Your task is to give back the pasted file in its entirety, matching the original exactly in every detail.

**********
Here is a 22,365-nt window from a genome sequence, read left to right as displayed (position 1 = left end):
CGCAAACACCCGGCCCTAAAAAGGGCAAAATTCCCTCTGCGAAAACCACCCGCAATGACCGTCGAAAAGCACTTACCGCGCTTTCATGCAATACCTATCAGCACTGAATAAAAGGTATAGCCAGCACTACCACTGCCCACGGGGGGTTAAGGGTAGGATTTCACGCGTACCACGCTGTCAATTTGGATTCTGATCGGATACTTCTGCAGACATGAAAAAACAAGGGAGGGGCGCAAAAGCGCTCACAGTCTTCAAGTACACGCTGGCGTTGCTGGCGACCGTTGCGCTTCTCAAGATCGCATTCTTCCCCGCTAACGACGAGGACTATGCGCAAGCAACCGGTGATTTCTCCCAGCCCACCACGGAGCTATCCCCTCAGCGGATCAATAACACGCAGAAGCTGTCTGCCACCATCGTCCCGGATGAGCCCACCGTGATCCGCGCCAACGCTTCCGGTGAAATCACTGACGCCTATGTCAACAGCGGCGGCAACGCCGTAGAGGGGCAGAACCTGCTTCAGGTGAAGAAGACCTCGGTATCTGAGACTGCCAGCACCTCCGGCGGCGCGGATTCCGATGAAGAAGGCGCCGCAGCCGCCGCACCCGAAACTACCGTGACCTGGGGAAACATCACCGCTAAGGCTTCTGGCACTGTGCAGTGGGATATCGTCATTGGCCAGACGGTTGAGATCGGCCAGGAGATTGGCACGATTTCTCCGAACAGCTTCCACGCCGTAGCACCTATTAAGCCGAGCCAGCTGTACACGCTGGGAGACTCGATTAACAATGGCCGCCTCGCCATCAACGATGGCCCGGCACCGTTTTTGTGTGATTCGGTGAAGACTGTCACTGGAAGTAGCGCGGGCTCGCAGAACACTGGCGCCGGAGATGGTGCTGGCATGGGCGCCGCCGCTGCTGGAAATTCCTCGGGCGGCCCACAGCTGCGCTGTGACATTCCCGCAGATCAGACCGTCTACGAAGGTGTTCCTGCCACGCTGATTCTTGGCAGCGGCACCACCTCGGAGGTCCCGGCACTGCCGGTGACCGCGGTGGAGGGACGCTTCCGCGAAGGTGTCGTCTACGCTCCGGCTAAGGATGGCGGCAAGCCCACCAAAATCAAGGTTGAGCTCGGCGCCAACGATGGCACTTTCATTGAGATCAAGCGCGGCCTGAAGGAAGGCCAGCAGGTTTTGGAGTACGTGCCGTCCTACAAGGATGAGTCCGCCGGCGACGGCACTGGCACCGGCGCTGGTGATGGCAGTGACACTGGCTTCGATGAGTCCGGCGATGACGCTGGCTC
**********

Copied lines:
Here is a 22,365-nt window from a genome sequence, read left to right as displayed (position 1 = left end):
CGCAAACACCCGGCCCTAAAAAGGGCAAAATTCCCTCTGCGAAAACCACCCGCAATGACCGTCGAAAAGCACTTACCGCGCTTTCATGCAATACCTATCAGCACTGAATAAAAGGTATAGCCAGCACTACCACTGCCCACGGGGGGTTAAGGGTAGGATTTCACGCGTACCACGCTGTCAATTTGGATTCTGATCGGATACTTCTGCAGACATGAAAAAACAAGGGAGGGGCGCAAAAGCGCTCACAGTCTTCAAGTACACGCTGGCGTTGCTGGCGACCGTTGCGCTTCTCAAGATCGCATTCTTCCCCGCTAACGACGAGGACTATGCGCAAGCAACCGGTGATTTCTCCCAGCCCACCACGGAGCTATCCCCTCAGCGGATCAATAACACGCAGAAGCTGTCTGCCACCATCGTCCCGGATGAGCCCACCGTGATCCGCGCCAACGCTTCCGGTGAAATCACTGACGCCTATGTCAACAGCGGCGGCAACGCCGTAGAGGGGCAGAACCTGCTTCAGGTGAAGAAGACCTCGGTATCTGAGACTGCCAGCACCTCCGGCGGCGCGGATTCCGATGAAGAAGGCGCCGCAGCCGCCGCACCCGAAACTACCGTGACCTGGGGAAACATCACCGCTAAGGCTTCTGGCACTGTGCAGTGGGATATCGTCATTGGCCAGACGGTTGAGATCGGCCAGGAGATTGGCACGATTTCTCCGAACAGCTTCCACGCCGTAGCACCTATTAAGCCGAGCCAGCTGTACACGCTGGGAGACTCGATTAACAATGGCCGCCTCGCCATCAACGATGGCCCGGCACCGTTTTTGTGTGATTCGGTGAAGACTGTCACTGGAAGTAGCGCGGGCTCGCAGAACACTGGCGCCGGAGATGGTGCTGGCATGGGCGCCGCCGCTGCTGGAAATTCCTCGGGCGGCCCACAGCTGCGCTGTGACATTCCCGCAGATCAGACCGTCTACGAAGGTGTTCCTGCCACGCTGATTCTTGGCAGCGGCACCACCTCGGAGGTCCCGGCACTGCCGGTGACCGCGGTGGAGGGACGCTTCCGCGAAGGTGTCGTCTACGCTCCGGCTAAGGATGGCGGCAAGCCCACCAAAATCAAGGTTGAGCTCGGCGCCAACGATGGCACTTTCATTGAGATCAAGCGCGGCCTGAAGGAAGGCCAGCAGGTTTTGGAGTACGTGCCGTCCTACAAGGATGAGTCCGCCGGCGACGGCACTGGCACCGGCGCTGGTGATGGCAGTGACACTGGCTTCGATGAGTCCGGCGATGACGCTGGCTC